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Sewell on the go sends electricity performance stats to each of its forecourts weekly so that staff can compare performance

Top 50 Indie Sewell on the go has set itself an ambitious target of reducing energy costs by 10% across its 13 forecourts this year, primarily by changing the habits of its 230 retail staff.

The company, which operates forecourts in and around Hull, says it is working with its staff to encourage them to be more careful about how they use electricity. This includes keeping the temperature of its stores to 20 degrees; delaying turning on ovens and hot food cabinets until an hour before they are needed; keeping fridges for drinks that could be stored ambiently at no cooler than six degrees for soft drinks, and eight degrees for alcohol, so that cardboard packaging is not compromised; and considerig turning off lights when not using a back room.

Finance director Alex Mortimer says its workforce has embraced the energy challenge, which has taken on an element of friendly competition with weekly performance statistics showing how each site is faring pinned to staff noticeboards.

“We’ve done all the standard things to save on energy costs with LED lighting at all of our forecourt stores, solar panels and more efficient fridges, and so this is the next step,” says Alex.

“It is now about changing working habits. Staff can relate to the need to reduce energy consumption at work because of their experience of energy costs rising at home. It sounds corny, but by working together and staff being involved in making small changes we can and are making a big difference.”

The business took the decision to work more closely with its staff on reducing energy costs in 2022, faced with the prospect of already high bills increasing further with its electricity contract up for renewal in October 2023. And as a result, despite its new contract doubling in price last year, the company achieved a 10% reduction in usage.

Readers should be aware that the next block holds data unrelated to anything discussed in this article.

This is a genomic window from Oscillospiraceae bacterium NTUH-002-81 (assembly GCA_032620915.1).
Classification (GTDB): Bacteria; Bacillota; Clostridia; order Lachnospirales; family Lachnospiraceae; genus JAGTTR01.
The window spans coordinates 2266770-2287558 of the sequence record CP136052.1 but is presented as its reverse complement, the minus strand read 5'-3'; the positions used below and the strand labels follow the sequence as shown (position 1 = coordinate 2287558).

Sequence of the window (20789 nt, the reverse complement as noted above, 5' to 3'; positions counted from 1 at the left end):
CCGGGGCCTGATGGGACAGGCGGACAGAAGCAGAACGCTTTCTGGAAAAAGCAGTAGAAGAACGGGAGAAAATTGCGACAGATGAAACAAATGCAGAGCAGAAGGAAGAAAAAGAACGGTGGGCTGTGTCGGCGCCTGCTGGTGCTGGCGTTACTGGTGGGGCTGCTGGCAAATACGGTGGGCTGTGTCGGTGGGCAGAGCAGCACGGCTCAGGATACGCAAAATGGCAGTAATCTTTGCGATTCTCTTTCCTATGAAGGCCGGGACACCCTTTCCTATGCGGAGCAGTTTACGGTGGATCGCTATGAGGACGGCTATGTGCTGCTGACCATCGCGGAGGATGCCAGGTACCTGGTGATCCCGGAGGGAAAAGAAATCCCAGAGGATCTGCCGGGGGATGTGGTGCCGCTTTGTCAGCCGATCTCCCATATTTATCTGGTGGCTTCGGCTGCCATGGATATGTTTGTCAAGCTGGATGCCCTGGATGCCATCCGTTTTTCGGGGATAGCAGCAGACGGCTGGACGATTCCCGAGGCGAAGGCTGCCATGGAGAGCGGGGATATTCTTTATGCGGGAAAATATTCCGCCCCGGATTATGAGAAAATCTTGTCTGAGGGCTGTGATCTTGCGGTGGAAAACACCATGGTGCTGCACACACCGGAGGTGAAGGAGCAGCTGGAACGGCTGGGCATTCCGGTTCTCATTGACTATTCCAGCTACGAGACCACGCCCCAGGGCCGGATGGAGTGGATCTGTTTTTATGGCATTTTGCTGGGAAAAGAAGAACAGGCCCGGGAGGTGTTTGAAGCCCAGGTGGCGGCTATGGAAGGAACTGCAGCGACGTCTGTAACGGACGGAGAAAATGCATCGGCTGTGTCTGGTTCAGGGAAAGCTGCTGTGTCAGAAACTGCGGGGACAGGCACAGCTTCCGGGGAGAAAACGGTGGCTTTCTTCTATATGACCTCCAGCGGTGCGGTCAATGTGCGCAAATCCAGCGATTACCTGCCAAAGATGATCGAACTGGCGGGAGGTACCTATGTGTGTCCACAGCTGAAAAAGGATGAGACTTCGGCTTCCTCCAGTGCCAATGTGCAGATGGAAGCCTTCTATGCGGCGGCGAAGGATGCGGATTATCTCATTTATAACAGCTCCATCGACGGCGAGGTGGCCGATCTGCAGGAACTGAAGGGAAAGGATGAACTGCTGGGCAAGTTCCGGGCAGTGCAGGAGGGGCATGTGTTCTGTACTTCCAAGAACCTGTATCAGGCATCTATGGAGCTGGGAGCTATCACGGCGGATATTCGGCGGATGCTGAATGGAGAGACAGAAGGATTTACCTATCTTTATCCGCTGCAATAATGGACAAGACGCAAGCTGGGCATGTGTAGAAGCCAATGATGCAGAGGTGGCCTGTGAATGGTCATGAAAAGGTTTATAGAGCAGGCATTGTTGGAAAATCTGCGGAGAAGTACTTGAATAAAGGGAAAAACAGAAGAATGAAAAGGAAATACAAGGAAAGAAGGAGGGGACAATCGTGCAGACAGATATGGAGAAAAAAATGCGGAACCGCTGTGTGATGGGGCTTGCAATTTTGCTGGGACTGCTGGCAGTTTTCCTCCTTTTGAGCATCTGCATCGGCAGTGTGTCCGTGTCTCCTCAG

As a result, closer monitoring of its sites has picked up issues which before went unchecked. For example, one night member of staff was found to turn on the ovens at 2am when they were not used until 6am. It was something they had always done unquestioned, but now they wait until 5am to save costs.

Last year the company also introduced a policy of replacing refrigeration older than 10 years with doored units, as well as carefully assessing the payback benefits of better energy rated refrigeration for storage off the shop floor.

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Sewell on the go has a policy to replace fridges that are older than 10 years old with doored units

Plans for this year include regular maintenance of existing refrigeration equipment, assessing whether older sites will benefit from automatic lighting back of store, and also to introduce thermostats that will alert head office if a store is running at unnecessarily high temperatures.

“The temperature of a store is a focus for us this year,” says Alex. “We aren’t being prescriptive on the temperature a store should be kept at, and we know that staff at a cashdesk with a draught coming in from a night hatch will need to be kept comfortable with heating at around 20 degrees. But in the past some stores have had their aircon on at 23 degrees. This is about keeping everyone comfortable but accountable too.”

The business is also looking at introducing more PV solar panels on canopies and also on land it hopes to purchase adjacent to its sites. Plans are in place for solar panels on its canopies at Sutton-on-Hull and Hull West this year, with an expected payback on this equipment of five years, says Alex.

Sewell on the go started to introduce solar panels at its forecourts over seven years ago, with its four locations with solar panels generating enough energy to power one of its 13 sites. Now Alex is interested in the potential of wind power. “I still think there is something in wind technology, and we have a couple of very windy sites. I think we will miss a trick if we don’t look into this,” she says